October 1948 Popular Science
[Table of Contents]
Wax nostalgic about and learn from the history of early
electronics. See articles from
Science, published 1872-2021. All copyrights hereby acknowledged.
When this infomercial
from Radio Corporation of America (RCA) describing the effects of sun spots and
their associated solar flares appeared in a 1948 issue of Popular Science
magazine, the science of coronal mass ejections (CME) had not yet been established.
That began in 1971 with the first visual detection by the
Orbiting Solar Observatory 7 satellite.
The difference between a solar flare and a CME is basically one of magnitude.
Flares are typically visually bright and send out energetic particles at near
the speed of light, and reach Earth in a matter of a few minutes. A CMEs is an
enormous spewing of solar mass (primarily a plasma of electrons and protons);
its particles can take between half a day and many days to get here. The
Carrington Event of
1859 is one of most significant CMEs documented (before anyone knew about CME).
Both interact with the upper atmosphere, but a CME can generate extreme
electrical and magnetic fields that interrupt RF communications and can disrupt
electrical distribution grids. A common comparison is that a solar flare is like
a muzzle flash whereas a coronal mass ejection is like the leaden projectile.
Radio Corporation of America Ad
"Sunspot" research, by RCA engineers, helps radio communications to dodge interference
from magnetic storms. RCA Laboratories is a center of radio and electronic research.
93,000,000 miles of laboratory space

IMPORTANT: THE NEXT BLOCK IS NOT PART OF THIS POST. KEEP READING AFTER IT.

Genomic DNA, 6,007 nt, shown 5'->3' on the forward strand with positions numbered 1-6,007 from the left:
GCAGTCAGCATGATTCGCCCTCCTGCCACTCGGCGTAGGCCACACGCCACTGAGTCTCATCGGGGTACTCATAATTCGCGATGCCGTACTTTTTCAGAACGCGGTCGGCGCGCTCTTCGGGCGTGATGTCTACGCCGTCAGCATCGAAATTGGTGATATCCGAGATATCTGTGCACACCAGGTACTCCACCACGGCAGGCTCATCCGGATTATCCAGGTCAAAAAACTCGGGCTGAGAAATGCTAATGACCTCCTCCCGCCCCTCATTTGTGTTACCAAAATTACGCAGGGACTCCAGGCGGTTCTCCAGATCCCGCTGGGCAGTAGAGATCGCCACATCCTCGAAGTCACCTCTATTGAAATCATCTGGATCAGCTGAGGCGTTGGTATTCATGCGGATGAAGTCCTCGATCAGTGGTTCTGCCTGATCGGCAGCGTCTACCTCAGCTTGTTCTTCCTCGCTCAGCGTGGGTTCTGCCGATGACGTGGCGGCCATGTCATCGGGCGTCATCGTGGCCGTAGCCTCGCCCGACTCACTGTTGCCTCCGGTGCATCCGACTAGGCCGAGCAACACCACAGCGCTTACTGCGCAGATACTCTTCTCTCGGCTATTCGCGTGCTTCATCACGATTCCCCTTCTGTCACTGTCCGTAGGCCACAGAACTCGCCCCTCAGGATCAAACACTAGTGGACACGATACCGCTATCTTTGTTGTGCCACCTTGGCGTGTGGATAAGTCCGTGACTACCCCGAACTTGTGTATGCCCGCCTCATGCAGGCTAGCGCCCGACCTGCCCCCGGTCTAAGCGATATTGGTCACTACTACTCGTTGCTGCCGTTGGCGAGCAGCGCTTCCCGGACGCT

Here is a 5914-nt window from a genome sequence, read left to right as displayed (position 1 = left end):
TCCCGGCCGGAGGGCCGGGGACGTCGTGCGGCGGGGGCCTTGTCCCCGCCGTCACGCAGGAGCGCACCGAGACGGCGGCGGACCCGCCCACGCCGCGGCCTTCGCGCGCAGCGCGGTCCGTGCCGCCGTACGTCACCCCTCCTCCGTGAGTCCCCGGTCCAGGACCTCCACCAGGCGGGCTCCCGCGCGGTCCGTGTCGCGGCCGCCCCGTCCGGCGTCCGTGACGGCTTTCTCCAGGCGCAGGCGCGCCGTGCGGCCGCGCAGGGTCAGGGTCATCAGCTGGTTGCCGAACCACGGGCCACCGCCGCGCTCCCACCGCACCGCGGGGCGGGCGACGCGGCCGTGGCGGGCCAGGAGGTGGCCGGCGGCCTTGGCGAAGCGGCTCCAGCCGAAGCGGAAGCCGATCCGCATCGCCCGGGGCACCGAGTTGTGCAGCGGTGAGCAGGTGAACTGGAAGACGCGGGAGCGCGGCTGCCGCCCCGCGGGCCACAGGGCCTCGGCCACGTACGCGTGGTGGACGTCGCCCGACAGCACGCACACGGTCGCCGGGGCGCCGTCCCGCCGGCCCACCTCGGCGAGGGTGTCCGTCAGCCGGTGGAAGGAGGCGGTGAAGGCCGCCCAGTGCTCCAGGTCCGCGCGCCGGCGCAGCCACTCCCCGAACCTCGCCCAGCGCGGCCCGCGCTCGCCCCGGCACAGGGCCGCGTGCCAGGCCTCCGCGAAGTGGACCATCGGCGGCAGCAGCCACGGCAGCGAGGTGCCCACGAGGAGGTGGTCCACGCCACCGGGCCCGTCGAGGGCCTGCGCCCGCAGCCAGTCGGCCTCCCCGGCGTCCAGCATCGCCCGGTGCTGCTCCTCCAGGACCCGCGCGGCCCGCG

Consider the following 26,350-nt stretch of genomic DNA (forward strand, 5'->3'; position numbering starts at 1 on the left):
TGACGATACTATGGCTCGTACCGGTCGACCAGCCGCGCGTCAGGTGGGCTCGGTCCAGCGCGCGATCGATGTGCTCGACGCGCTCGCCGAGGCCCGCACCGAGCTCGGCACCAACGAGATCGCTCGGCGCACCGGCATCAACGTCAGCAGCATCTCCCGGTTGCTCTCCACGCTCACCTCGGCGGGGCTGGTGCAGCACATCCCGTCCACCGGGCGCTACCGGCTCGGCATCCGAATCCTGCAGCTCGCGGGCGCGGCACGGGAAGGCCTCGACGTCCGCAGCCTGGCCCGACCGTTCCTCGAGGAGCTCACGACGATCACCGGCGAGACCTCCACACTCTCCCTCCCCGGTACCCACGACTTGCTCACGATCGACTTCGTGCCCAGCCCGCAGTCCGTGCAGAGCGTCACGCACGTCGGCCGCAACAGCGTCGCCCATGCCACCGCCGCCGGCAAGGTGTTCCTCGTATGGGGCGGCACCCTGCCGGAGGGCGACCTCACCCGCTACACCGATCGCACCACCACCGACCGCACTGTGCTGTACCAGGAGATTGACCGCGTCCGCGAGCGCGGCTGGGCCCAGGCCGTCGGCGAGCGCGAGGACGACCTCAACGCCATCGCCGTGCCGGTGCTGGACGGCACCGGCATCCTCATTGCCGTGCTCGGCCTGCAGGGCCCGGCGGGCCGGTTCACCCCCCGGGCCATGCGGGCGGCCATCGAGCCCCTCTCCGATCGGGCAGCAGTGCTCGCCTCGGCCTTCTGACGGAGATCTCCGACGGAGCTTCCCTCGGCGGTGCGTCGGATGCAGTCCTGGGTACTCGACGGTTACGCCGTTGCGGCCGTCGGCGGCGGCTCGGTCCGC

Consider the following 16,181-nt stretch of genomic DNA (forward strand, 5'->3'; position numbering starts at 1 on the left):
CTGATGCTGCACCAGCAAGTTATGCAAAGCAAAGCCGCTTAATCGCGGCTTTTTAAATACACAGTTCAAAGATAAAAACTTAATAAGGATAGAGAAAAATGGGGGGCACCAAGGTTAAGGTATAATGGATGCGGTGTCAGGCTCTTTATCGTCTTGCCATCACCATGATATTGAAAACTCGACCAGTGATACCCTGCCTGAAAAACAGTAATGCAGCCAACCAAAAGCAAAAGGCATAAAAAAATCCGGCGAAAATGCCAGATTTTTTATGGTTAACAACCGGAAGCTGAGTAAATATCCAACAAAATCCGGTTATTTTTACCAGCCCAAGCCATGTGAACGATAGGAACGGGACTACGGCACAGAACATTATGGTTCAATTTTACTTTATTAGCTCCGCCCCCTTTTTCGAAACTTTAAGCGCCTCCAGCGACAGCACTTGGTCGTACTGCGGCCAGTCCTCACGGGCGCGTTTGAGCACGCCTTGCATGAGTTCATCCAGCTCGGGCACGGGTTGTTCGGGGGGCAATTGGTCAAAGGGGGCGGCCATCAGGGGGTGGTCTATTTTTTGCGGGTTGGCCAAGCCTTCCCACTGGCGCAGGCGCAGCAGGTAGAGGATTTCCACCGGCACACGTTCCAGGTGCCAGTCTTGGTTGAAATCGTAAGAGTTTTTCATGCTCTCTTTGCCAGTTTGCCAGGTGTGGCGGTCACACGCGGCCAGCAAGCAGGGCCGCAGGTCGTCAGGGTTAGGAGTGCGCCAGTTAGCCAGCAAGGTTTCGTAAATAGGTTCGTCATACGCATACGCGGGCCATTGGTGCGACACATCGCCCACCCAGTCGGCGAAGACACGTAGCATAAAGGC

A cyclonic spot erupts on the face of the sun, and - here on earth - we feel
it. Sunspots cause "magnetic storms," which disrupt radio communications.
What can be done about it? Research, during which RCA scientists and
engineers "worked" by instrument on the face of the sun - 93,000,000 miles away
- offers an answer.
For many years, science has related magnetic storms to sunspots. An accurate
way of forecasting these disturbances in advance was needed.
RCA scientists took a new tack. They noted that interference was most
intense when sunspots were in a certain "critical area." Location and activity were
more important than size.
Using this knowledge, RCA communications engineers now accurately forecast the
beginning and end of magnetic storms ... They have established a daily magnetic
storm forecasting service which is distributed like weather reports throughout the
world. As a result, transmission of messages can be arranged over circuits or paths
that will dodge interference.
Such a pioneering spirit in research gives efficiency of service and
leadership to all products and services bearing the names RCA, and RCA Victor.
When in Radio City, New York, you are cordially invited to see the radio, television
and electronic wonders at RCA Exhibition Hall, 36 West 49th Street. Free admission.
Radio Corporation of America, RCA Building, Radio City, New York 20.
Radio Corporation of America
Posted February 5, 2024